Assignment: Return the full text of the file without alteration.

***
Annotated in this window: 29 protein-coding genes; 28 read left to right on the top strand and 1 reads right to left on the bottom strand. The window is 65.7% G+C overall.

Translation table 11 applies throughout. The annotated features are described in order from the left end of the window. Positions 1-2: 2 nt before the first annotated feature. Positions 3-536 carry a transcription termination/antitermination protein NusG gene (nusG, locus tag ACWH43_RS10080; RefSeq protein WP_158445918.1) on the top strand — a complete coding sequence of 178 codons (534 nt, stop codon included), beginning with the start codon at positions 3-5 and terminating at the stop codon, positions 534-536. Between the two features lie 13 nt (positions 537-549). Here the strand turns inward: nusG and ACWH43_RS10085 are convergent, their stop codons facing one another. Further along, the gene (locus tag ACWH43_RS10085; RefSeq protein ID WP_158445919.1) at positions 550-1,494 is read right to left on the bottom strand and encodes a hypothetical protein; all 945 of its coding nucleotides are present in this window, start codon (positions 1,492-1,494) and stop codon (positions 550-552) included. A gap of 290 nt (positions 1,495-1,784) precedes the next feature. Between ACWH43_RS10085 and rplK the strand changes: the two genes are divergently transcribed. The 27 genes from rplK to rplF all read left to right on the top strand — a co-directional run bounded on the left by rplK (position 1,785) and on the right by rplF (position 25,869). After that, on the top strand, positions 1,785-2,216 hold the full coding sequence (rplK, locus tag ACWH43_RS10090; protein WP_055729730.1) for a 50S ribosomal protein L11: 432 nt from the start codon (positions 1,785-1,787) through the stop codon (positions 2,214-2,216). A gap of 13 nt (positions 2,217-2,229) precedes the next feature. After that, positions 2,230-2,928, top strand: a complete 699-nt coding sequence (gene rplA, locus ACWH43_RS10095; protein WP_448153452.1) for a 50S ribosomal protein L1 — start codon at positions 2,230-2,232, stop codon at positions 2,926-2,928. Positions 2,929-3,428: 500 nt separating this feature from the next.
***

Annotated in this window: 29 protein-coding genes; 28 read left to right on the top strand and 1 reads right to left on the bottom strand. The window is 65.7% G+C overall.

Translation table 11 applies throughout. The annotated features are described in order from the left end of the window. Positions 1-2: 2 nt before the first annotated feature. Positions 3-536 carry a transcription termination/antitermination protein NusG gene (nusG, locus tag ACWH43_RS10080; RefSeq protein WP_158445918.1) on the top strand — a complete coding sequence of 178 codons (534 nt, stop codon included), beginning with the start codon at positions 3-5 and terminating at the stop codon, positions 534-536. Between the two features lie 13 nt (positions 537-549). Here the strand turns inward: nusG and ACWH43_RS10085 are convergent, their stop codons facing one another. Further along, the gene (locus tag ACWH43_RS10085; RefSeq protein ID WP_158445919.1) at positions 550-1,494 is read right to left on the bottom strand and encodes a hypothetical protein; all 945 of its coding nucleotides are present in this window, start codon (positions 1,492-1,494) and stop codon (positions 550-552) included. A gap of 290 nt (positions 1,495-1,784) precedes the next feature. Between ACWH43_RS10085 and rplK the strand changes: the two genes are divergently transcribed. The 27 genes from rplK to rplF all read left to right on the top strand — a co-directional run bounded on the left by rplK (position 1,785) and on the right by rplF (position 25,869). After that, on the top strand, positions 1,785-2,216 hold the full coding sequence (rplK, locus tag ACWH43_RS10090; protein WP_055729730.1) for a 50S ribosomal protein L11: 432 nt from the start codon (positions 1,785-1,787) through the stop codon (positions 2,214-2,216). A gap of 13 nt (positions 2,217-2,229) precedes the next feature. After that, positions 2,230-2,928, top strand: a complete 699-nt coding sequence (gene rplA, locus ACWH43_RS10095; protein WP_448153452.1) for a 50S ribosomal protein L1 — start codon at positions 2,230-2,232, stop codon at positions 2,926-2,928. Positions 2,929-3,428: 500 nt separating this feature from the next.